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'Tales from the Open Road'

Jodie would spend part of the summer at her work camps in Loveland CO (training), Racine WI and Keansburg NJ. I would be filming our new video in the Canadian Maritimes and Newfoundland. After her camps, Jodie would fly out to meet me on the video shoot. Below is a "condensed" version of our summer shoot.

On June 13th I arrived in Kitchener Ontario to pick up the RV I'd be using for the summer. Roadtrek was loaning us a 210-Popular Class B rig for the project. They had let us use one of their SS Agile's for our 2009 Great Rocky Mountain RV Adventure shoot. We loved the floor plan, ease of driving and great fuel mileage. Later that day I headed northeast towards the St. Lawrence River.

My first stop was in North Hero VT. I'd mailed a box of RV supplies to Elliott and Leslie Smith, our friends from the Voyager RV Resort in Tucson. It was much cheaper sending it there than to Canada. In addition to the supplies, I picked up my cousin Bob Tap at their house. He had agreed to join me for the first month of the trip. He was a great navigator and a big help on the shoot. Each day I looked forward to his delicious baloney sandwiches for lunch.

We drove up the north side of the St. Lawrence River to the village of Tadoussac Quebec, at the confluence of the Saint Lawrence and Saguenay rivers. I had filmed here years ago and wanted to include it in the video. Even though it is not part of the Maritimes, I decided to begin the video here due the beauty of the Gaspe Peninsula and great whale watching. This is one of the few places in North America where you can see the rare white Beluga whale.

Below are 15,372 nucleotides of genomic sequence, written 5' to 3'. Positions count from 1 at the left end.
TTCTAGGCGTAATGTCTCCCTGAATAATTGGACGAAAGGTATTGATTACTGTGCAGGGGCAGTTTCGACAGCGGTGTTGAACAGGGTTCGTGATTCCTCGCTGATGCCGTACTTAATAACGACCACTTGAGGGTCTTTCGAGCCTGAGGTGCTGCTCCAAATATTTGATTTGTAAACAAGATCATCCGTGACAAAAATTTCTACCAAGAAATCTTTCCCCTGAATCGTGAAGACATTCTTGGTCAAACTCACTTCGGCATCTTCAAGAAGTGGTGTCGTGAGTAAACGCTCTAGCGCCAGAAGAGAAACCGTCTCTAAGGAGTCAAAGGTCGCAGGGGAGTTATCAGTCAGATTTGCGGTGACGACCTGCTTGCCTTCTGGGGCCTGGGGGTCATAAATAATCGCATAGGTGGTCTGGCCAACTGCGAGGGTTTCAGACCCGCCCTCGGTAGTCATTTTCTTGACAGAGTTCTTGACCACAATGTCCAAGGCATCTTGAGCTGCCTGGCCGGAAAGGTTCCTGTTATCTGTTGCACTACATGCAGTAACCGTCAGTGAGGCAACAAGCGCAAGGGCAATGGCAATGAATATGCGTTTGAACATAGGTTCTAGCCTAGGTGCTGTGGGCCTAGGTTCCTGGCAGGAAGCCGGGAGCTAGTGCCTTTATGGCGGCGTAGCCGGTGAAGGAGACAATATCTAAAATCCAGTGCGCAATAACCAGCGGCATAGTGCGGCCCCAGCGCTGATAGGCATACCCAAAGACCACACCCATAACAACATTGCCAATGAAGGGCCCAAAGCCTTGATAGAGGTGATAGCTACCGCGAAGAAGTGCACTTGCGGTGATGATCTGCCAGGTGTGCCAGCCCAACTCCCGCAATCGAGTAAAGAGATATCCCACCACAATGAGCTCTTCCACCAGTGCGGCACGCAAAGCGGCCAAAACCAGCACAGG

After filming the whales we took a ferry across the St. Lawrence and continued our trip around the Gaspe. The coastline offered wonderful photographic opportunities, including quaint villages, rocky seashores and lighthouses. The rock at Perce is one of the most recognized landmarks in Canada. We took a tour out to the rock and then on to Bonaventure Island, one of the largest and most accessible bird sanctuaries in the world, with more than 280,000 birds. We hiked 45-minutes out to the Gannett colony, which numbers more than 120,000. The noise from that many birds was amazing (the smell, not so good). We got some great shots!

We continued our journey south along the coast into New Brunswick. Touring the Acadian Isles we filmed a lighthouse, hiked in a bog with carnivorous plants and visited Acadian Historical Village, an authentic site that re-creates the various eras between 1770 and 1939. In Moncton, we timed our visit to shoot the tidal bore. The nearby Bay of Fundy has some of the highest tides in the world, averaging about 45-ft. The incoming tide reverses the flow of the out-flowing rivers, causing the water to flow up-stream. The Hopewell Rocks and Fundy National Park are also good places to view the dramatic Fundy tidal range.